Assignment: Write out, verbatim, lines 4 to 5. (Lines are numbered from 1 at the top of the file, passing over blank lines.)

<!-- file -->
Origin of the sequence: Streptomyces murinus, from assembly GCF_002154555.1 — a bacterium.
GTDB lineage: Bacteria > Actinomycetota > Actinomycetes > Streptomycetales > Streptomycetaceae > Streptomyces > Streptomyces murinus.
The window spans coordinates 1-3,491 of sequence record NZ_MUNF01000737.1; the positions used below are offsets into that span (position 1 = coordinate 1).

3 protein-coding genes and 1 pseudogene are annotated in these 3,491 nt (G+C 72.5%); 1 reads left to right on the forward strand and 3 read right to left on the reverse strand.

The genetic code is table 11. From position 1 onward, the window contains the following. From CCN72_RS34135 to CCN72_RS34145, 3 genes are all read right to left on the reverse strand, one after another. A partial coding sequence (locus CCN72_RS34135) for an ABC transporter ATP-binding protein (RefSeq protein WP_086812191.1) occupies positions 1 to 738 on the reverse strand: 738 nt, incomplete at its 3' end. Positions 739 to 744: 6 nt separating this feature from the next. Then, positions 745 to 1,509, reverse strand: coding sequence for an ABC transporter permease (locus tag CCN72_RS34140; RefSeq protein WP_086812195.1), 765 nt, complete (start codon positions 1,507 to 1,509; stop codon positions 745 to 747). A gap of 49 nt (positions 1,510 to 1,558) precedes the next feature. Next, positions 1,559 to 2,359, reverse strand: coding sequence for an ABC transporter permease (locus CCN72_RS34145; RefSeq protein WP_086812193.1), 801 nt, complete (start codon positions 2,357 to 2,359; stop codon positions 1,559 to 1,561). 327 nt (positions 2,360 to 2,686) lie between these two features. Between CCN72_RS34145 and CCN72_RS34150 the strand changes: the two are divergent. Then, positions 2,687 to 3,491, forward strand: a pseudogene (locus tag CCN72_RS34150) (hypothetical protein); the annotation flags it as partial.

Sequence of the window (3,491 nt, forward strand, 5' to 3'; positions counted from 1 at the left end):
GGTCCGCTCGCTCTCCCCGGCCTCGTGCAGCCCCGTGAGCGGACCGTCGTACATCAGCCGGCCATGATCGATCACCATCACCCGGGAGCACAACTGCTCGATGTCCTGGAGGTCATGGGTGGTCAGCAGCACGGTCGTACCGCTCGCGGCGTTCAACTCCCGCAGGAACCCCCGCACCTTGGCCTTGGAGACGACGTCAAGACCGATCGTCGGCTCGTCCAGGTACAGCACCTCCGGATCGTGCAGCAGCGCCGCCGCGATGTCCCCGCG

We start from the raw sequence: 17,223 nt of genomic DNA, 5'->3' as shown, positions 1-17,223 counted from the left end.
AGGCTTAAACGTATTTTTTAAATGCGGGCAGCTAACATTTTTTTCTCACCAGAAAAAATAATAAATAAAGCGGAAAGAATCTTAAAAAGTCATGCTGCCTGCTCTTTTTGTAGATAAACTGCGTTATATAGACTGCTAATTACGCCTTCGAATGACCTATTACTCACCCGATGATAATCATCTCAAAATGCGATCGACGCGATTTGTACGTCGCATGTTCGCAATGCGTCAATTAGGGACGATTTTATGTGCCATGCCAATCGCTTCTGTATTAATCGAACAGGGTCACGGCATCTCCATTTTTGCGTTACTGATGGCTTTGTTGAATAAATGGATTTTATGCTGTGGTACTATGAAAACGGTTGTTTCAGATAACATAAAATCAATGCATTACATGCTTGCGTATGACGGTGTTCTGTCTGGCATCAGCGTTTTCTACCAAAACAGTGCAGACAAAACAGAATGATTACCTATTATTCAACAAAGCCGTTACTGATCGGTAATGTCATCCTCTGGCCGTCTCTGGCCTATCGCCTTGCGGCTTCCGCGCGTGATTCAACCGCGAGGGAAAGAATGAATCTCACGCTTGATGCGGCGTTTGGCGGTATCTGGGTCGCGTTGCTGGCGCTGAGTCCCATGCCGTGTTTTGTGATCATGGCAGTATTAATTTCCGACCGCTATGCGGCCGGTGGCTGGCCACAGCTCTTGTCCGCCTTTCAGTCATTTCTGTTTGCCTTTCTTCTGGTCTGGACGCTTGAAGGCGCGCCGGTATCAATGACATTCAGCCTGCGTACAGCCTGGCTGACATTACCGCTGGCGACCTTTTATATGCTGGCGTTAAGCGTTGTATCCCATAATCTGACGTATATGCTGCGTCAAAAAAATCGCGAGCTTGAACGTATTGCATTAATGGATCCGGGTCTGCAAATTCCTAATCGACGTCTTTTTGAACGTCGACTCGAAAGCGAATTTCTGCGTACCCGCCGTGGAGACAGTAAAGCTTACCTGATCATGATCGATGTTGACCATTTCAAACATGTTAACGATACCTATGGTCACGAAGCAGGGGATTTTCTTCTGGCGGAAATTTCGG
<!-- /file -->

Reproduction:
3 protein-coding genes and 1 pseudogene are annotated in these 3,491 nt (G+C 72.5%); 1 reads left to right on the forward strand and 3 read right to left on the reverse strand.

The genetic code is table 11. From position 1 onward, the window contains the following. From CCN72_RS34135 to CCN72_RS34145, 3 genes are all read right to left on the reverse strand, one after another. A partial coding sequence (locus CCN72_RS34135) for an ABC transporter ATP-binding protein (RefSeq protein WP_086812191.1) occupies positions 1 to 738 on the reverse strand: 738 nt, incomplete at its 3' end. Positions 739 to 744: 6 nt separating this feature from the next. Then, positions 745 to 1,509, reverse strand: coding sequence for an ABC transporter permease (locus tag CCN72_RS34140; RefSeq protein WP_086812195.1), 765 nt, complete (start codon positions 1,507 to 1,509; stop codon positions 745 to 747). A gap of 49 nt (positions 1,510 to 1,558) precedes the next feature. Next, positions 1,559 to 2,359, reverse strand: coding sequence for an ABC transporter permease (locus CCN72_RS34145; RefSeq protein WP_086812193.1), 801 nt, complete (start codon positions 2,357 to 2,359; stop codon positions 1,559 to 1,561). 327 nt (positions 2,360 to 2,686) lie between these two features. Between CCN72_RS34145 and CCN72_RS34150 the strand changes: the two are divergent. Then, positions 2,687 to 3,491, forward strand: a pseudogene (locus tag CCN72_RS34150) (hypothetical protein); the annotation flags it as partial.